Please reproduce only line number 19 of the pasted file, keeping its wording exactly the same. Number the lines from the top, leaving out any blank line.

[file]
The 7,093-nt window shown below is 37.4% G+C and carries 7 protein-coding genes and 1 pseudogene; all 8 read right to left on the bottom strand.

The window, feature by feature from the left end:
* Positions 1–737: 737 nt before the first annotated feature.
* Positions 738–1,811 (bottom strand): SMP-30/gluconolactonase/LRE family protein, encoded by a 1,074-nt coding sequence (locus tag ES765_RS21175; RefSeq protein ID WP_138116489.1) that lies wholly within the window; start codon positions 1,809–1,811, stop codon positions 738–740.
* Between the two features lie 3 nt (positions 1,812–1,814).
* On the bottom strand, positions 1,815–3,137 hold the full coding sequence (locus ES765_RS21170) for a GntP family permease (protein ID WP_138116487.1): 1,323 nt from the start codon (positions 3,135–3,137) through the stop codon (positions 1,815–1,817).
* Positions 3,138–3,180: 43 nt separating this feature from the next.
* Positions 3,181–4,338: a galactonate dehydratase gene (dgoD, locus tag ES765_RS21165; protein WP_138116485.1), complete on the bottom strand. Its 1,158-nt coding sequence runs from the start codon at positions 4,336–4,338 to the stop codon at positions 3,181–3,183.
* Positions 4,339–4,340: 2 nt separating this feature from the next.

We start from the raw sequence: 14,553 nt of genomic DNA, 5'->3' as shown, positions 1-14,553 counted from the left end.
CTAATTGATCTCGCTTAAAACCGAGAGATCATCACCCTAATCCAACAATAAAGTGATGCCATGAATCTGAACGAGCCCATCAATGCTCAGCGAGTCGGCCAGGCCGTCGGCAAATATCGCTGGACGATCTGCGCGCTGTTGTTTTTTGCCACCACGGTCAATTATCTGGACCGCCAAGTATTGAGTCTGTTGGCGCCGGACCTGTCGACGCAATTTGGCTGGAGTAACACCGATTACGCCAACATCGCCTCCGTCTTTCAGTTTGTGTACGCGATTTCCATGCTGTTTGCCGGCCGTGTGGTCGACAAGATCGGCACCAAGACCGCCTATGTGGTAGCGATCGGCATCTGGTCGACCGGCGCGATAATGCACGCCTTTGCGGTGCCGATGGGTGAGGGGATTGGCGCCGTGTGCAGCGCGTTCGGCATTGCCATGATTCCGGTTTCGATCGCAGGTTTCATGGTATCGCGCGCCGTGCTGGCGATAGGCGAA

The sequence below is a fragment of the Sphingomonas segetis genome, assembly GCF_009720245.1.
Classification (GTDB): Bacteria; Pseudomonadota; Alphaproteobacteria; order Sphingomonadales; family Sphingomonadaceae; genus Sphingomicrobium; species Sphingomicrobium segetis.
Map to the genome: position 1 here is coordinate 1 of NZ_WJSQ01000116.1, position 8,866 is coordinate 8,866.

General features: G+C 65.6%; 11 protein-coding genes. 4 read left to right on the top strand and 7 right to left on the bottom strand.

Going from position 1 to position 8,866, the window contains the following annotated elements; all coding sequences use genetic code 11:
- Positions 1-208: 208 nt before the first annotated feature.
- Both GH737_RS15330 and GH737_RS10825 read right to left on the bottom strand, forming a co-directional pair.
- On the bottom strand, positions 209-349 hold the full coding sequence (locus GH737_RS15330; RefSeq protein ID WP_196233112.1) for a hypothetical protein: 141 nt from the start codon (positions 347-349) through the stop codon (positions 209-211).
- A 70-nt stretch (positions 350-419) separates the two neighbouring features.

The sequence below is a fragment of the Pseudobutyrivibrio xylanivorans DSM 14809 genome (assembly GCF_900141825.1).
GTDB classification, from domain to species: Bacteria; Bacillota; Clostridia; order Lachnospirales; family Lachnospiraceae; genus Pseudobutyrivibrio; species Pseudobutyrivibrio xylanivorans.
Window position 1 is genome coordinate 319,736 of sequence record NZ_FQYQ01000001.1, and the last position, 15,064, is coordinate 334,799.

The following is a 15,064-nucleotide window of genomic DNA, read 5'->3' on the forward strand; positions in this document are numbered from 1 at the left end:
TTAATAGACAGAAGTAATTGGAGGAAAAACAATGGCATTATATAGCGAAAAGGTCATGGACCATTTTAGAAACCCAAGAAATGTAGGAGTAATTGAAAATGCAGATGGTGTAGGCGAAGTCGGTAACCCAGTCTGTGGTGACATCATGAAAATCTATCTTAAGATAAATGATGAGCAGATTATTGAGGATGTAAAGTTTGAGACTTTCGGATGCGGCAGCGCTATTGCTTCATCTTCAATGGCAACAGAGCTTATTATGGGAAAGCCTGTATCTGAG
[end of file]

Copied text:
- On the bottom strand, positions 209-349 hold the full coding sequence (locus GH737_RS15330; RefSeq protein ID WP_196233112.1) for a hypothetical protein: 141 nt from the start codon (positions 347-349) through the stop codon (positions 209-211).